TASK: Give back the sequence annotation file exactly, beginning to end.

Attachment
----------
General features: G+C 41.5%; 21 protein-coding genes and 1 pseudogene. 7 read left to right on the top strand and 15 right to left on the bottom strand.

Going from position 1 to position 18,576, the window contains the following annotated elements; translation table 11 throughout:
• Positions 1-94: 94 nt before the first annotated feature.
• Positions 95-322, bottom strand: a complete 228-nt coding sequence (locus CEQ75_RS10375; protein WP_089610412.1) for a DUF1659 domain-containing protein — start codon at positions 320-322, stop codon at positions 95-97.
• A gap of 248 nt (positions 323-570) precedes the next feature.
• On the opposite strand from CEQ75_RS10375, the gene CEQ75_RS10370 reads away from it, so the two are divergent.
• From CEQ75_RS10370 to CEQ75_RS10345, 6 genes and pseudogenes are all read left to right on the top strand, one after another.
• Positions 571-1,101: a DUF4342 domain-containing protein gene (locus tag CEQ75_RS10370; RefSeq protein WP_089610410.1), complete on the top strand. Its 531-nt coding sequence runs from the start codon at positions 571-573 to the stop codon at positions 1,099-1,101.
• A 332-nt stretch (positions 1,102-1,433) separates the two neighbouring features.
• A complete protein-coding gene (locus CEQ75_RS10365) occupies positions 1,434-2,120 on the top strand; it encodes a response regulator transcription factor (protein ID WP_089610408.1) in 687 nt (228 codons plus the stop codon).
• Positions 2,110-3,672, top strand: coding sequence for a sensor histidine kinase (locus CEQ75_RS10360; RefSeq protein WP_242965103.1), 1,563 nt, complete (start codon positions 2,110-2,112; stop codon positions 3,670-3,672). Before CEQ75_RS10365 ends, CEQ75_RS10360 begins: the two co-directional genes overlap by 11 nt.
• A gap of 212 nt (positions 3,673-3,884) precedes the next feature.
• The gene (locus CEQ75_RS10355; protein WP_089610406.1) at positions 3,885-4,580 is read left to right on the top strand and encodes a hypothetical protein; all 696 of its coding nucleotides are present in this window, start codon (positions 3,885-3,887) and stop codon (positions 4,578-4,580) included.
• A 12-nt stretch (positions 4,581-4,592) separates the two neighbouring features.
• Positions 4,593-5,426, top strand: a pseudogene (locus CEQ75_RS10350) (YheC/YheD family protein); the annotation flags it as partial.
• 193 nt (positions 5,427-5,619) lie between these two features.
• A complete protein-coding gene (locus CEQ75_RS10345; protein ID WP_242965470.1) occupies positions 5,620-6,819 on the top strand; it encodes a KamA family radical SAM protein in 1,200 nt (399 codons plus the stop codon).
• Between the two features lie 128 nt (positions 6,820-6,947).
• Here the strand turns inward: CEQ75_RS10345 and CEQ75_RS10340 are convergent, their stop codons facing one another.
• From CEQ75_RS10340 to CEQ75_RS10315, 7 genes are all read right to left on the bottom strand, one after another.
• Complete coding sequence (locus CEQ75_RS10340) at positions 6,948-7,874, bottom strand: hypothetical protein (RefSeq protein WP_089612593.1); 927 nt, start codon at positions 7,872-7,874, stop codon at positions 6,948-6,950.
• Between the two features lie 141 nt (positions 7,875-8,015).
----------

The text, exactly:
General features: G+C 41.5%; 21 protein-coding genes and 1 pseudogene. 7 read left to right on the top strand and 15 right to left on the bottom strand.

Going from position 1 to position 18,576, the window contains the following annotated elements; translation table 11 throughout:
• Positions 1-94: 94 nt before the first annotated feature.
• Positions 95-322, bottom strand: a complete 228-nt coding sequence (locus CEQ75_RS10375; protein WP_089610412.1) for a DUF1659 domain-containing protein — start codon at positions 320-322, stop codon at positions 95-97.
• A gap of 248 nt (positions 323-570) precedes the next feature.
• On the opposite strand from CEQ75_RS10375, the gene CEQ75_RS10370 reads away from it, so the two are divergent.
• From CEQ75_RS10370 to CEQ75_RS10345, 6 genes and pseudogenes are all read left to right on the top strand, one after another.
• Positions 571-1,101: a DUF4342 domain-containing protein gene (locus tag CEQ75_RS10370; RefSeq protein WP_089610410.1), complete on the top strand. Its 531-nt coding sequence runs from the start codon at positions 571-573 to the stop codon at positions 1,099-1,101.
• A 332-nt stretch (positions 1,102-1,433) separates the two neighbouring features.
• A complete protein-coding gene (locus CEQ75_RS10365) occupies positions 1,434-2,120 on the top strand; it encodes a response regulator transcription factor (protein ID WP_089610408.1) in 687 nt (228 codons plus the stop codon).
• Positions 2,110-3,672, top strand: coding sequence for a sensor histidine kinase (locus CEQ75_RS10360; RefSeq protein WP_242965103.1), 1,563 nt, complete (start codon positions 2,110-2,112; stop codon positions 3,670-3,672). Before CEQ75_RS10365 ends, CEQ75_RS10360 begins: the two co-directional genes overlap by 11 nt.
• A gap of 212 nt (positions 3,673-3,884) precedes the next feature.
• The gene (locus CEQ75_RS10355; protein WP_089610406.1) at positions 3,885-4,580 is read left to right on the top strand and encodes a hypothetical protein; all 696 of its coding nucleotides are present in this window, start codon (positions 3,885-3,887) and stop codon (positions 4,578-4,580) included.
• A 12-nt stretch (positions 4,581-4,592) separates the two neighbouring features.
• Positions 4,593-5,426, top strand: a pseudogene (locus CEQ75_RS10350) (YheC/YheD family protein); the annotation flags it as partial.
• 193 nt (positions 5,427-5,619) lie between these two features.
• A complete protein-coding gene (locus CEQ75_RS10345; protein ID WP_242965470.1) occupies positions 5,620-6,819 on the top strand; it encodes a KamA family radical SAM protein in 1,200 nt (399 codons plus the stop codon).
• Between the two features lie 128 nt (positions 6,820-6,947).
• Here the strand turns inward: CEQ75_RS10345 and CEQ75_RS10340 are convergent, their stop codons facing one another.
• From CEQ75_RS10340 to CEQ75_RS10315, 7 genes are all read right to left on the bottom strand, one after another.
• Complete coding sequence (locus CEQ75_RS10340) at positions 6,948-7,874, bottom strand: hypothetical protein (RefSeq protein WP_089612593.1); 927 nt, start codon at positions 7,872-7,874, stop codon at positions 6,948-6,950.
• Between the two features lie 141 nt (positions 7,875-8,015).